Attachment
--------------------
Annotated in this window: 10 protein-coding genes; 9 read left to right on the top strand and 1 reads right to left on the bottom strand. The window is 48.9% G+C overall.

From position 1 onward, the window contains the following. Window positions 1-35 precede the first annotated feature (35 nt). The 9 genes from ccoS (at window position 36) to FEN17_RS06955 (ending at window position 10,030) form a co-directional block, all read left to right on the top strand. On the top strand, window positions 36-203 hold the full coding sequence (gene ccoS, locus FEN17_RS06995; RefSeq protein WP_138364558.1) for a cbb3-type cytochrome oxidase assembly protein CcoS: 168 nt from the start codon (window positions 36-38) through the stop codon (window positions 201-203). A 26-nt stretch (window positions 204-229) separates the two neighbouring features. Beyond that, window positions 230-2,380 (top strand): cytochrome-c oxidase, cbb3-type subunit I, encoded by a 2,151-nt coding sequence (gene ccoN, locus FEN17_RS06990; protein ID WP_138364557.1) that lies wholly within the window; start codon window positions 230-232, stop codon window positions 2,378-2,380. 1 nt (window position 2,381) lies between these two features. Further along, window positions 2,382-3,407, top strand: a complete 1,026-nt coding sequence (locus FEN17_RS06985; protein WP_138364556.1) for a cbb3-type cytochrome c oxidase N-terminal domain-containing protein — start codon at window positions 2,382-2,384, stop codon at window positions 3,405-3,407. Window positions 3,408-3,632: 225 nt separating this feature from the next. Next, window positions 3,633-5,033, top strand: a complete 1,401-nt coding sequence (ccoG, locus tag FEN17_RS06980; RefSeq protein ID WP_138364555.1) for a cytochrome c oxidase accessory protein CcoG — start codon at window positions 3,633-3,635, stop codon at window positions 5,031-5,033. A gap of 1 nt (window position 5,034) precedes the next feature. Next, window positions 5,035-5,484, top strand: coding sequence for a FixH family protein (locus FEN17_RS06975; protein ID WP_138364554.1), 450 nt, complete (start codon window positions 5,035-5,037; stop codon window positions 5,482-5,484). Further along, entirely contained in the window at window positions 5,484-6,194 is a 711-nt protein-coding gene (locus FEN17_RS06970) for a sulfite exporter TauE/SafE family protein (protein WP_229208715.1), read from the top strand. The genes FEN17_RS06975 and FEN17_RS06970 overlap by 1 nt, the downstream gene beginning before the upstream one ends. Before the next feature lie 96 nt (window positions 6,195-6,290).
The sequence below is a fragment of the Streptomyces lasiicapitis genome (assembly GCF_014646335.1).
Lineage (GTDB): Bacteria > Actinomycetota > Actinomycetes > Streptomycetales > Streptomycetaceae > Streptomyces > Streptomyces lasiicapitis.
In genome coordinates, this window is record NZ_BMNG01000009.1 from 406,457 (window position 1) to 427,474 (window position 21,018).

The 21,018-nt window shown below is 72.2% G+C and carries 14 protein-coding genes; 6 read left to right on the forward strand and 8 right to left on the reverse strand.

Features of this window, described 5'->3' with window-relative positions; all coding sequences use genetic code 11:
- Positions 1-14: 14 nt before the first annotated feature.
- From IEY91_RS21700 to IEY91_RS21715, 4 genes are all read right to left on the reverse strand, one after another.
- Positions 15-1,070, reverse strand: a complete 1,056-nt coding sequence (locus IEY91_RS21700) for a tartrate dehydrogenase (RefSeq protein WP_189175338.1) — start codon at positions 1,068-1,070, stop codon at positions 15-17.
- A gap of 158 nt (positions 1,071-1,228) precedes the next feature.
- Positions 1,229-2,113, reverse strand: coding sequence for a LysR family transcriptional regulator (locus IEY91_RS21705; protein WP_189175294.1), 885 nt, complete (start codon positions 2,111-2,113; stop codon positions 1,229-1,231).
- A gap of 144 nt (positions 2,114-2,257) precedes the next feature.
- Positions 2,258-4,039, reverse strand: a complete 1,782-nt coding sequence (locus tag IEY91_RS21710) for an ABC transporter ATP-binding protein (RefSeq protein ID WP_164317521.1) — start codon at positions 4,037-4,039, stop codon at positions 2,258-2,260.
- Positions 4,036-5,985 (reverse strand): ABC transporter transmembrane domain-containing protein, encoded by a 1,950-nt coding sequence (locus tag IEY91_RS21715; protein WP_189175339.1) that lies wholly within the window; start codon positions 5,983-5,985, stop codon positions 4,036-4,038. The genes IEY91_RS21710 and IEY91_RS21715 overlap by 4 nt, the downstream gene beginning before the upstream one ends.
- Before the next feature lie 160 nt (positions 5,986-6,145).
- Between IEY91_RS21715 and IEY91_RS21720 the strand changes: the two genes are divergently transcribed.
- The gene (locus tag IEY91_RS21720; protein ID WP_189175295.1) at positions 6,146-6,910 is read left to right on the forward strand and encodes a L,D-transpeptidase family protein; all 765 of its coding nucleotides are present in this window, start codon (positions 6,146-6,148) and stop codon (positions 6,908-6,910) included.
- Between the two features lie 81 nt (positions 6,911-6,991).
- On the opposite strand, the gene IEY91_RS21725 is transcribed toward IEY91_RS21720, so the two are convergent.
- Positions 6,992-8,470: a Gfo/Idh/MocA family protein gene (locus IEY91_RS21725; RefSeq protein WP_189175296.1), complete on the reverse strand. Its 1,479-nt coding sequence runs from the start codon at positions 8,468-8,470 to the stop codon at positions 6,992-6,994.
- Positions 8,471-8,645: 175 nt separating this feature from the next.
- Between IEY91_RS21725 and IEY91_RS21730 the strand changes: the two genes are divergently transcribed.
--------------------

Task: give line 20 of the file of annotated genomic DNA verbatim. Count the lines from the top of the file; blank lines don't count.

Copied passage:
- On the opposite strand, the gene IEY91_RS21725 is transcribed toward IEY91_RS21720, so the two are convergent.